It's probably a misnomer to call this a review. That I would be able to properly review anything is unlikely having neither the expertise, experience, or inclination to do it right. With that disclaimer out of the way, onward!
The biggest problem with The Pothunters is that it's rather disjointed. There are a few plotlines and they never quite mesh fully. They're related and they interact, certainly, but there is a distinct lack of that seamless weaving of the threads of multiple subplots that will be such an important feature of Wodehouse's later work. There are amusing moments here too, but this book isn't written to be as comedic as most of his works and the jokes here are indicative of his later mastery. It's raw ore waiting to be refined; you can see the potential, but it's not realised.
That said, it's a perfectly serviceable boys' school story and probably better than a lot of what saw print in this genre at and around the beginning of the 20th century. The characters are distinct, the prose is light, and the overall effect is pleasing. No Psmith yet, but one sees elements of him in the character Charteris.
I'm going to venture on a digression here that I think is necessary as an informative note for anyone who is not familiar with the language of the period. There is a term that comes up multiple times throughout the story which will jolt the modern reader who is unprepared. At several points, some of the boys at the school are referred to as "fags". In modern American parlance, this, of course, is an abbreviation of a derogatory term for homosexuals: "faggot". In an all boys' school, particularly at the time of the book, this term used to describe younger students who are tasked to do minor services on behalf of the older might lead one to assume that there is an etymological connection. In fact, according to the OED, there is no connection.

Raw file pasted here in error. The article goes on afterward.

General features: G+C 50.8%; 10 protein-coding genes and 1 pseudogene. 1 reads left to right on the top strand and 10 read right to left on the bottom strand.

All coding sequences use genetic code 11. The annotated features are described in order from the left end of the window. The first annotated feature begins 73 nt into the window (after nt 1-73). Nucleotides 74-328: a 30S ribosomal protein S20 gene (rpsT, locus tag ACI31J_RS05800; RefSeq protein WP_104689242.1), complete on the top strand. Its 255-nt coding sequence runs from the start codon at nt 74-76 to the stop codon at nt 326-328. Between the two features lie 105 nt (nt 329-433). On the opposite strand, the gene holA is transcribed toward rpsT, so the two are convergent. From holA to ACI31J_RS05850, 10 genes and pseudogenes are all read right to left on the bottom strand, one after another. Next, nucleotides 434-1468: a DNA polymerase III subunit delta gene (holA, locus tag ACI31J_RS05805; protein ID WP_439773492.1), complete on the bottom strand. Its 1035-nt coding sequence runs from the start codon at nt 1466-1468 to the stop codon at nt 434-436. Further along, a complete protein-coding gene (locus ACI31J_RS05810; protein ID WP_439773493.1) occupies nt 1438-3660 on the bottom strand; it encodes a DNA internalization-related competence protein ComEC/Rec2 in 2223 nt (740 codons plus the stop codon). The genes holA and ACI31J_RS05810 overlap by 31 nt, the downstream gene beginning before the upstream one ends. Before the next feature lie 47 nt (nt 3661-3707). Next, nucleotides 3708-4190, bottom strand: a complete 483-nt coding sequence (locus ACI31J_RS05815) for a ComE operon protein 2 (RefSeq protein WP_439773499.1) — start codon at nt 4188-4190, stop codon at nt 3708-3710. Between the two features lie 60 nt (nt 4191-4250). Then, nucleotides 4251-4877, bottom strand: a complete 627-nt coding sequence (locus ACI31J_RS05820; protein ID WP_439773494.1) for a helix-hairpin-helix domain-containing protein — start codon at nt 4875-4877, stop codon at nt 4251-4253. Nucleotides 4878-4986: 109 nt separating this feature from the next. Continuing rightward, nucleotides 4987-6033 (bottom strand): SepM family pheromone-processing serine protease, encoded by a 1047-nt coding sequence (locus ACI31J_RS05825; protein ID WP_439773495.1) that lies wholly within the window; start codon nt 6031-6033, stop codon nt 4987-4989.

The derogatory term is an abbreviation of the longer one, whereas the former term is believed to derive from the same word as a verb meaning to droop, tire, weary, etc. This in turn is surmised to come from a corruption of "flag" in the same sense. Conversely, the term "faggot" has the original meaning of a bundle of sticks and seems to have developed early on a use as a term of abuse for a woman, perhaps by indicating inert uselessness. After centuries of use in this sense, during the 20th century it appears to have been transferred to a derogatory descriptor of homosexuals because of the perceived connection of effeminacy.
All this to say, that though there may be no way to prevent the word from jarring the modern reader out of the flow of the narrative, you can at least be informed to know that it was not a term of abuse in the manner or meaning it has today. Wodehouse was not blithely scattering homosexual slurs throughout his book.